The next very interesting presentation about real estates was Rudin management´s. This family owned firm is the 3rd largest owner of real estate in NYC. It owns numerous buildings in the best locations of Manhattan. They have both residential and business real estate, most of it for lease some for sale. The most interesting observation for me was how the fact that a firm is privately owned changes the business of a corporation. Rudin management concentrates on long term goals, meaning over 10 year goals. This is very hard to sell to shareholders in a publicly owned company. Furthermore, wealth maximization is not always the primary purpose. The company invests a lot in order to have satisfied customers. They stress the importance of very good customer service and constantly improve the quality of their real estates even when it is not necessary. Furthermore, charging the highest possible price is not a priority. They are not worried about leaving dollar on the table if they can get satisfied customers in return. They said that they have many long term customers. Another difference compared to publicly owned companies is that they are not pressured to make investments as soon as they have the resources, they can leave a building lay idle until they decide what to do with it. This would be unimaginable in a publicly held company where the shareholders would demand maximization of returns. The family prioritizes renting of buildings over selling the units in them. However when justified by the initial large investment, they prefer to sell in order to have faster return of the investment.
The private character of the company allows more flexibility. Due to the scale of the business it was viable for the company to invest into systems making energy use more efficient. This invention is commercialized and may become a very important part of the family´s business.
The mayor topic of the week was sustainability. One of the presentations concerning this topic was held in the 2nd week. This presentation held by Monty Graham has shown that successful change in career is possible also in middle age if one is passionate about the topic. Monty went back to school after nearly 30 years, he complemented his engineering knowledge at NYU Poly and set up a successful venture devoted to energy efficient measures. Monty has given us many entrepreneurial ideas for efficient energy ventures.
Green Map systems has explained us the development of the Lower East Side of manhattan, introduced the interesting idea of community gardens, and introduced some of their undertakings to make the city cleaner and more energy efficient. One of the surprises for me was, that it is still possible to acquire ownership in NYC buy occupying a building for a longer period of time and fulfilling other legal requirements.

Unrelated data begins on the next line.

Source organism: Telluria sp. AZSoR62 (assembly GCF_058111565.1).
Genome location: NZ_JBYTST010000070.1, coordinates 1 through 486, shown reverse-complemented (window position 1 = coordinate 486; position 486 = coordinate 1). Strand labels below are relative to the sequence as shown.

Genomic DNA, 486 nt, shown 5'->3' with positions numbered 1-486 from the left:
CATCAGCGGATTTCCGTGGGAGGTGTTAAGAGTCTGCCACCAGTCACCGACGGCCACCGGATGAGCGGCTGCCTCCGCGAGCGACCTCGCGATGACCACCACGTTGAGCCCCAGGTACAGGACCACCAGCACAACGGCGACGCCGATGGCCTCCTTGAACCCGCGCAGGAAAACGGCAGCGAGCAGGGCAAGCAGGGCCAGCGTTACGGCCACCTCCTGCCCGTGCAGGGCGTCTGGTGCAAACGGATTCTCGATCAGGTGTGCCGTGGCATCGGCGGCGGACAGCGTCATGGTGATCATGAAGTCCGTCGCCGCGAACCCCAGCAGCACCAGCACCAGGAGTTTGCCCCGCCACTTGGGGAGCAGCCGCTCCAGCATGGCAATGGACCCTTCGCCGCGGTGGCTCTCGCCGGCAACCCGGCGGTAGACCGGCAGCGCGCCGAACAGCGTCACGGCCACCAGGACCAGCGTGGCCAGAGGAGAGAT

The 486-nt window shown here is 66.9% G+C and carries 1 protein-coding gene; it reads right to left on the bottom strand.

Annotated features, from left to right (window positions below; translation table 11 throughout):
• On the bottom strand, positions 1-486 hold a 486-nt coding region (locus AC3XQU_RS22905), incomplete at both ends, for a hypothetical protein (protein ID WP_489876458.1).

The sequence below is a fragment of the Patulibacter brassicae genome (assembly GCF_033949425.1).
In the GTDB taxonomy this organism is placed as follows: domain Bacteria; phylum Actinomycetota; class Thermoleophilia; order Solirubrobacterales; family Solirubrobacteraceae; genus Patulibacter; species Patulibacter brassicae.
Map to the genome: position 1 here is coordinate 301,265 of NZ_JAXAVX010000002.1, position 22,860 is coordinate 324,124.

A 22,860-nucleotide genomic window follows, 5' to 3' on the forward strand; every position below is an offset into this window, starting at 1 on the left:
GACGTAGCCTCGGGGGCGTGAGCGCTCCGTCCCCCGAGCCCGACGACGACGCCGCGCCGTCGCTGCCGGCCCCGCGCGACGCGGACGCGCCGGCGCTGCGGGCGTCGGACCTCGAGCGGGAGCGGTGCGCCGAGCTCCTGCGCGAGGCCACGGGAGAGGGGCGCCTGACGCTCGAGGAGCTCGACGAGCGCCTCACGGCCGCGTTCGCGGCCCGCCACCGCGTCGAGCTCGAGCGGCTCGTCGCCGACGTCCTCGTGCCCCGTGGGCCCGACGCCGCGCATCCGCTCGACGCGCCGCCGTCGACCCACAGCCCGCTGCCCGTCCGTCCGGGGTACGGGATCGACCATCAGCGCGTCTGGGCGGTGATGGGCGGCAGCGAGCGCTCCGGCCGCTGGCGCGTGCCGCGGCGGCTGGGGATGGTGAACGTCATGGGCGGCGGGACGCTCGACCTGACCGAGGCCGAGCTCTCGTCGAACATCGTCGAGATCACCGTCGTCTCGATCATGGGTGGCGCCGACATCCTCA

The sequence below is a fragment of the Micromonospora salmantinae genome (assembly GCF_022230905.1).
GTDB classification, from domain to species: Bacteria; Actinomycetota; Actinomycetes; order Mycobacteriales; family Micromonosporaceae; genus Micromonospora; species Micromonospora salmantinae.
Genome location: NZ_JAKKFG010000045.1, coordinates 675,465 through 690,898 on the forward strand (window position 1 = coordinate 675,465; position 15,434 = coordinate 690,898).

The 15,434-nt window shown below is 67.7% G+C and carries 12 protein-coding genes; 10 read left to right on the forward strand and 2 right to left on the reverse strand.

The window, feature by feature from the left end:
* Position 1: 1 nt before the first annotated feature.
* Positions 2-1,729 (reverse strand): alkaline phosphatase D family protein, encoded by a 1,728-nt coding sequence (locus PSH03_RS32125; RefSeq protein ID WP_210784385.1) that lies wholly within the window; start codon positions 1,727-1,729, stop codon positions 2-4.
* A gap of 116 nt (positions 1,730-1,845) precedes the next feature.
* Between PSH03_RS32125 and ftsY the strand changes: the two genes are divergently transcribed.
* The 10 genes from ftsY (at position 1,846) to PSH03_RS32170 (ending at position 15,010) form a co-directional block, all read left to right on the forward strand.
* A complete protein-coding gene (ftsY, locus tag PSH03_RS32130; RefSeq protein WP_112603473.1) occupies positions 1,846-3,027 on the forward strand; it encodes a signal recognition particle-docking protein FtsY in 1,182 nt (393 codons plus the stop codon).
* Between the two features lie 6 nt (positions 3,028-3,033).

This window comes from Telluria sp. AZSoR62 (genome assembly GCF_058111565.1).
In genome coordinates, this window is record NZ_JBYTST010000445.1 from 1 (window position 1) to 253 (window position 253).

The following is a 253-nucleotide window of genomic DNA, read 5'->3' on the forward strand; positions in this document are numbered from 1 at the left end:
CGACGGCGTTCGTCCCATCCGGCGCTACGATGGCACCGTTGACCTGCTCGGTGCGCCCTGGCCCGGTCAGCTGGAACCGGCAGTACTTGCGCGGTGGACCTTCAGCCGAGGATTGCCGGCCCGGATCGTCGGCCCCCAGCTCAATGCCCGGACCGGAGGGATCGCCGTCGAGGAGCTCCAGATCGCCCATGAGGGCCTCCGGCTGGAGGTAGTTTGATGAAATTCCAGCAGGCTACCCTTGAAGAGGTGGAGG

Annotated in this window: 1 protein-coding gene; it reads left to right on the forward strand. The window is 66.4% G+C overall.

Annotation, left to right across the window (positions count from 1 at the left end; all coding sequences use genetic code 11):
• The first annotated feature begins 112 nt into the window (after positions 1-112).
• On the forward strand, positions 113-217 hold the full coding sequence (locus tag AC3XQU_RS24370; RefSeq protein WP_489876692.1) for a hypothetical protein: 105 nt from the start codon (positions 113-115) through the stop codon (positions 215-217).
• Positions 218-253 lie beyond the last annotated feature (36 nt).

Daniel Pianko, the managing director of University venture funds challenged the current model of education in the US. He is of the opinion that education will shift from universities to other cheaper institutions providing education. I agree that the current expensive model will have to be changed but I also think that many features of the current higher education will remain. I believe that institutions providing possibility to improve certain skills or update knowledge will be more and more relevant in the future and further education will become a must even in latter age.
Brooklyn grunge visit has proven that when passion is present one can set up a business which may at first sight seem as a crazy idea. Gardening on rooftops in NYC. This model of entrepreneurship is unfortunately only viable in big cities where the supply of fresh fruit is far away from the city. I think it is a pity, as green rooftops have many other benefits (isolation, more green space in the city, prevention from overwarming of the city), but may hardy be implemented without being commercially viable.
To sum up, the third week helped us better understand the entrepreneurial environment in NYC, its real estate market, provided us with interesting comparisons and also inspirations for starting up our own venture. The NYC Module has definitely fulfilled its goal of introducing us many faces of an entrepreneurial city what would be of great help in our further career.